A liquidation is the orderly winding up of a company’s affairs. The three types of liquidation are:
- Court ordered
- creditors’ voluntary
- members’ voluntary (see below)
Court ordered liquidation starts as a result of a Court order, made after an application to the Court, usually by a creditor of the company. A Court may order a company to be wound up and appoint an Official Liquidator to act. Such orders may be made:
- where the company is proved to be insolvent
- if the directors have acted in their own interests, rather than in the interests of the shareholders of the company
- where the Court is of the opinion that the interests of the public, shareholders or creditors are best served by that course of action, or
- where the Court is of the opinion that it is just and equitable that the company be wound up.
Any one of the following can apply to the Court for the appointment of a Liquidator:
- the company
- a creditor
- a shareholder
- a director, or
- the Australian Securities and Investments Commission
The Liquidator’s main role is to realise the company’s assets and distribute the proceeds of realisation among its creditors. Where the assets are more than sufficient to meet the claims of creditors, the surplus funds are distributed to the members in accordance with the company’s constitution.
The Liquidator has extensive powers to displace the directors and assumes full control of the company’s affairs. The Liquidator may continue the business of the company to enable the beneficial disposal or winding up of that business.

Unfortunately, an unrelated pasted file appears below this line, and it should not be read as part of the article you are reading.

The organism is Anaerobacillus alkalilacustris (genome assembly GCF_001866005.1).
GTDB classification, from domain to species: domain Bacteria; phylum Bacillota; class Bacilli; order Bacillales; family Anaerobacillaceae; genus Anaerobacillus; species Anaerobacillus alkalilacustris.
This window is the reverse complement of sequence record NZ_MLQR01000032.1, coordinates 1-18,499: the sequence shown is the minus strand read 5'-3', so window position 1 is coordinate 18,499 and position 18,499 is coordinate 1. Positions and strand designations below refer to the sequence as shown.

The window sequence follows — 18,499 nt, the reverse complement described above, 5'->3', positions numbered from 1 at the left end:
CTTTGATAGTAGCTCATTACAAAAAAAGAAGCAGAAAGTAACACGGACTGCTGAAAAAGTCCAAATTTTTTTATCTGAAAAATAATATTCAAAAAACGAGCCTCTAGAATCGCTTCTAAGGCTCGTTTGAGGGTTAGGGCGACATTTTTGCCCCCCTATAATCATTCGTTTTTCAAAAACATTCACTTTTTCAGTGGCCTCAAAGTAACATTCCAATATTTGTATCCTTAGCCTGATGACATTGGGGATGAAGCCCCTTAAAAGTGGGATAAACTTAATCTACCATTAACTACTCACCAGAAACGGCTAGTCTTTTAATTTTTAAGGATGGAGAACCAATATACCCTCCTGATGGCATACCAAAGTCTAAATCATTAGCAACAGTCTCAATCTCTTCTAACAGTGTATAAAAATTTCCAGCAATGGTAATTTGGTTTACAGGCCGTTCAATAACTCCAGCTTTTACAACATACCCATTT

In addition to realising the company’s assets the Liquidator may:
- institute proceedings against the directors for insolvent trading
- have certain transactions entered into by the company prior to the appointment of the Liquidator declared void
- publicly examine officers of the company
- seek to recover from creditors amounts which were paid to them at a time when the company was insolvent within the relation back period prior to the commencement of the liquidation
A creditors’ voluntary liquidation is a liquidation initiated by the company. A creditors’ voluntary liquidation may occur either:
- through the members (shareholders) of an insolvent company resolving to appoint a liquidator to the company, or
- following a voluntary administration of a company
There are often benefits to those associated with a company in arranging for it to be placed in liquidation, including:
- it is a way in which a director may avoid personal liability under a Director Penalty Notice issued by the ATO
- it may limit or reduce the company’s directors’ liability for insolvent trading
- it may limit or reduce the company’s directors’ liability for certain offences under the Corporations Act 2001
- it results in an independent person being appointed to the company, who will conduct an orderly winding up of the company’s affairs
- it avoids the company being placed in liquidation by the ATO or another creditor
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